“I don’t play monsters. I play men besieged by fate and out for revenge.”
Vincent Price will forever be known as one of the great horror movie actors of all time, but his real persona was vastly different from what the big screen shows. He was described as a “consummate gentleman,” a collector of fine arts, and a fan of gourmet cooking. He was the ultimate villain on camera, and the ultimate nice guy off camera.
THE EARLY YEARS
Vincent Leonard Price was born on May 27, 1911, and lived his entire childhood in the St. Louis area. He was born to a wealthy family with a father who owned the National Candy Company. Vincent attended the Community School and prestigious St. Louis Country Day School before studying at Yale University.
Price’s first job after graduating from the Ivy League school was as a teacher. He wasn’t ready for the business of education, so he quit after only one year, which is when he headed to England at the age of twenty-two to study at the University of London. He was working toward a degree in fine arts when the acting bug bit him and changed the course of his life toward a career on stage.
RISE TO FAME
Price got his first on-stage experience at the age of twenty-three in a pair of productions, which included the leading role of Prince Albert in Victoria Regina. That play later transferred to Broadway, and Price went with the show. He stayed with the production for three years in the Big Apple while branching out to other areas of performance. He picked up speaking jobs on the radio, including a role on Orson Welles’ Mercury Theater. After his stint in New York, he moved to Hollywood to try his hand at movie acting. The trip paid immediate dividends as he landed roles in hit movies like The House of Seven Gables, Laura, and Champagne for Caesar.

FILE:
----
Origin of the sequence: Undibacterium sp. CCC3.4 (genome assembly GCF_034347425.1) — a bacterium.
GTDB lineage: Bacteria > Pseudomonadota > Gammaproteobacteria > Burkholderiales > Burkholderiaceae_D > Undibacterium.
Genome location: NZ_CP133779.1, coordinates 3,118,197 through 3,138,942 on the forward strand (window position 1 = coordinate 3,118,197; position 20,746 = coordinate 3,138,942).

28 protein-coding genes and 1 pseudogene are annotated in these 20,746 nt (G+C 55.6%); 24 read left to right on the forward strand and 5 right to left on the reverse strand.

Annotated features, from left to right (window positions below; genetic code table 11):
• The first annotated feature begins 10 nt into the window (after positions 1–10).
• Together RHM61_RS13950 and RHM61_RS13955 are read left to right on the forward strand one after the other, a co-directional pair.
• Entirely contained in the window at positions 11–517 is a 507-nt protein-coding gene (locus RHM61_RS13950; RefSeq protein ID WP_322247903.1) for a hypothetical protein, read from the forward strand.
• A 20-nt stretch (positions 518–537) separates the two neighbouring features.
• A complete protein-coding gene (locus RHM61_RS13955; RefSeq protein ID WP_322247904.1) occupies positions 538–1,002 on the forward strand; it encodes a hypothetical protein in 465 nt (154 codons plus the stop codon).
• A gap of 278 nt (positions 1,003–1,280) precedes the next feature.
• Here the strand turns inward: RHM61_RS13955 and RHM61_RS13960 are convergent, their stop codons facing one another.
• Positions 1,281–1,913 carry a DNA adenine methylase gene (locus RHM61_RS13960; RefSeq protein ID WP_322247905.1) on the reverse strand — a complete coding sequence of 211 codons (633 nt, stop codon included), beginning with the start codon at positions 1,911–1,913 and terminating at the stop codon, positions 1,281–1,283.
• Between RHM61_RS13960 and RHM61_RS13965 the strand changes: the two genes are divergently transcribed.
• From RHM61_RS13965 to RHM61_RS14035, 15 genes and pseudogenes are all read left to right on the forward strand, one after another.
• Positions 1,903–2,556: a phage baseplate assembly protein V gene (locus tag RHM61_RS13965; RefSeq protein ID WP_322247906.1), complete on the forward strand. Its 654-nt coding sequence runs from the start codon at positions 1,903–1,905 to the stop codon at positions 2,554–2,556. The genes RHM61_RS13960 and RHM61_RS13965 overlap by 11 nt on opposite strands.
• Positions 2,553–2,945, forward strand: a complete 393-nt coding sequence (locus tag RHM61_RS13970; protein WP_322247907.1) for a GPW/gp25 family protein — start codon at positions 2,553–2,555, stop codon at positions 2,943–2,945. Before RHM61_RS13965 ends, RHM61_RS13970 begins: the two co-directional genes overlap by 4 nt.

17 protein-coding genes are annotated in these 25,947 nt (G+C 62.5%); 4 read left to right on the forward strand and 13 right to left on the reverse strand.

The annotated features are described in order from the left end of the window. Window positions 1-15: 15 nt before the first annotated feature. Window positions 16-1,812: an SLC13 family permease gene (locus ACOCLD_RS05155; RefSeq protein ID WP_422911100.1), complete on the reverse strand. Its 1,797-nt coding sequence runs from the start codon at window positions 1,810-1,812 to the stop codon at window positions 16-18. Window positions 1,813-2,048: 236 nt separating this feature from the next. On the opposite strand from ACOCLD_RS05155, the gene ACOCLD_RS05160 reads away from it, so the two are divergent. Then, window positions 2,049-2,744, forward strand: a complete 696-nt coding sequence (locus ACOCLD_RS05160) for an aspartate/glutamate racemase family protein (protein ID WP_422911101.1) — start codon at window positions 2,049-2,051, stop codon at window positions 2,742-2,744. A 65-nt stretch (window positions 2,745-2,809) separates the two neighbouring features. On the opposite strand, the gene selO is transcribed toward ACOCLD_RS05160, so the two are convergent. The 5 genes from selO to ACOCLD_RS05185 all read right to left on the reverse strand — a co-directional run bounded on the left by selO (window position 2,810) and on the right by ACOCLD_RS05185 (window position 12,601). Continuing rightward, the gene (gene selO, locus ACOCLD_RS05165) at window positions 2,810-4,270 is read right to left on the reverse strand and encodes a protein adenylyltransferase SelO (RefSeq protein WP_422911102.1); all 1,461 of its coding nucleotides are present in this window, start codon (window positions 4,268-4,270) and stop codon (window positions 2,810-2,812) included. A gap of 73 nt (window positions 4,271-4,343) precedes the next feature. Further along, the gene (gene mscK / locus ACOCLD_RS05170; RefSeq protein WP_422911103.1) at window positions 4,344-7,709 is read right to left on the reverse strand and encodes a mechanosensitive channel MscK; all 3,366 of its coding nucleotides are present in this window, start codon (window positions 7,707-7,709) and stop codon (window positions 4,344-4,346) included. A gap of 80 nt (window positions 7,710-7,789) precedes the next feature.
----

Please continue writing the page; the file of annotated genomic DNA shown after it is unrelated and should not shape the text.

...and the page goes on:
SHOW ME SUCCESS
Price was one of the leading actors in Hollywood during the late 1940s and early 1950s, both as a romantic leading man and in horror films. He always had the biggest success playing a frightening villain. He used his reputation for fright to land a role in his breakout movie House of Wax in 1953. The movie used a new type of filmmaking technology called 3-D to enhance the horror scenes.
The popularity of that film led to more leading roles in The Fly, The Return of the Fly, and House on Haunted Hill. During this time he expanded his acting repertoire in comedies like Casanova’s Big Night with Bob Hope and in epics like The Ten Commandments. The 1960s were equally successful for Price as he continued to establish himself as the master of horror. He played in dozens of productions, including The House of Usher, The Pit and the Pendulum, and The Masque of the Red Death.
As he approached the age of sixty, he slowed down and pursued his passion for fine arts and gourmet cooking. He still worked in Hollywood, just not on the big screen. He wrote a number of books about classical and fine art and even coauthored cookbooks with his second wife. Many younger movie fans may not recognize his big screen roles but will forever remember his appearances on Michael Jackson’s “Thriller” and Alice Cooper’s “The Nightmare.” He played one last memorable role in 1990 in the blockbuster movie Edward Scissorhands with Johnny Depp.
Price died three years after his last big role at the age of eighty-two. He left an amazing body of work with more than one hundred films. He will forever have
a reputation as a villain in the movie theater, but the Missouri-born actor proved that he was a man of many assets, most importantly, a man with a passion for life.
*Vincent’s grandfather invented baking powder.
*Price is the “evil voice” on Michael Jackson’s song “Thriller,” which is the biggest-selling album of all time.
*Price attended the opening night of the first production of Richard O’Brien’s The Rocky Horror Picture Show.